Despite the temptation to spend the summer days reading ahead for next year, often the holidays offer little alternative occupation to obsessively monitoring our social media. Nowadays a vital pillar in upholding contact with other humans, social media can be inflammatory and, since July, still reeling from what could prove to be a game-changer.
This summer, self-professed supervillain and notorious troll Milo Yiannopoulos was banned from Twitter after encouraging the abuse of Ghostbusters actress Leslie Jones. Why are we still talking about this? you might ask. With 338, 000 followers, Yiannopoulos’s suspension was never likely to blow over quietly; infuriated fans swiftly responded with an equally infuriating hash tag.
#FreeMilo has opened a wider debate on whether social media is prejudiced against conservatism. Yet the depiction of poor, oppressed entrepreneur Yiannopoulos can’t escape its own hypocrisy, especially when the abuse aimed at Jones made use of archaic, Darwinist rhetoric, likening her to Harambe the gorilla, historically used to legitimise the inferiority of black people.
Yet underneath its arrogance and gleeful rejection of political correctness, what makes #FreeMilo even more detestable is that it may have a point. Is it really the place of Twitter to silence someone, controversial though they may be? Controversial being, with Yiannopoulos, an understatement.
Of course it is, seems the initial knee-jerk answer. Despite the protests of his 338, 000 minions about free speech, the fact remains that Leslie Jones was abhorrently bullied because of her appearance, her race and her gender. Free speech aside, being abusive is the right of no one.
Thankfully for civilised society, Milo Yiannopoulos, who, previous to his run-in with Jones, had likened rape culture to a Harry Potter fantasy world, is something of an exception. Twitter had, after all, warned him several times prior to him being banned and so we should, in theory, be able to rest easy knowing justice has been served.
And yet the idea of a minority of invisible CEOs policing the content accessed by millions is a worrying one. Who, after all, has the authority to say what is acceptable and what isn’t? In the case of Milo Yiannopoulos, his track-record is arguably enough to count against him. But the lines aren’t always clear and the grey area in between has a dangerous potential for exclusivity in favour of those at the top.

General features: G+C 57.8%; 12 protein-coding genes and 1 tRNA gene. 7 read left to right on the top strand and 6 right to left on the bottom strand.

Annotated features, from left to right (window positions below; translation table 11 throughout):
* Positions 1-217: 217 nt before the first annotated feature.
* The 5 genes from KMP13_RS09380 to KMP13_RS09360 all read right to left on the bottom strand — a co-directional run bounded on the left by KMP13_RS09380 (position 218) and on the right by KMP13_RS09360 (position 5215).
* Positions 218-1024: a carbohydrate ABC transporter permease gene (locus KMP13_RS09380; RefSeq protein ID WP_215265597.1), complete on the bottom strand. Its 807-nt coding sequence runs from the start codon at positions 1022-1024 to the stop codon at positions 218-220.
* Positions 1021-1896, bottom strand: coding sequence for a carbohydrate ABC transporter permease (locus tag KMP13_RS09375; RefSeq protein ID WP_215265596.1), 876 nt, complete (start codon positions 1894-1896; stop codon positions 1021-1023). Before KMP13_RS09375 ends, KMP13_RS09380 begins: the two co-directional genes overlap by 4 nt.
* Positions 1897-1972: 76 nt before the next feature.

Aside from the potential power gold mine, #FreeMilo could yet prove to be a game-changer in another way. For his followers, Yiannopoulos has become something of a martyr, battling for free speech against a hypersensitive Left. Given how he conducts most of his alt-right activism from behind the protection of a computer screen, labelling Yiannopoulos a martyr is grossly insulting. However, this kind of glorification will most likely give the alt-right more fuel to their fire. For every high-profile clanger made by Donald Trump, for instance, his supporters seem to defiantly love him more. So it is with Yiannopoulos. In a statement following his suspension, he boasted how Twitter had netted him more adoring fans. Even more disturbing, he may very well be right.
With every attempt at marginalisation, the alt-right emerges more offensive while wielding the banner of democracy. To #FreeMilo supporters, his ban appears to be marginalisation on an
institutional scale. The consequences of an electorate feeling sidelined by those in charge have already manifested in Britain. Many have ruled Brexit a protest vote, albeit one where even the so-called protestors didn’t expect to win. The effects of the growing alt-right movement on the US election remain to be seen.
In a twist of irony, the oppressed Cult of Milo could graduate to oppressors, and then we’d be in a very volatile place indeed.
The views and opinions outlined in this piece belong entirely to the author, and are not reflective of the views of the wider Editorial team, nor Concrete as a whole.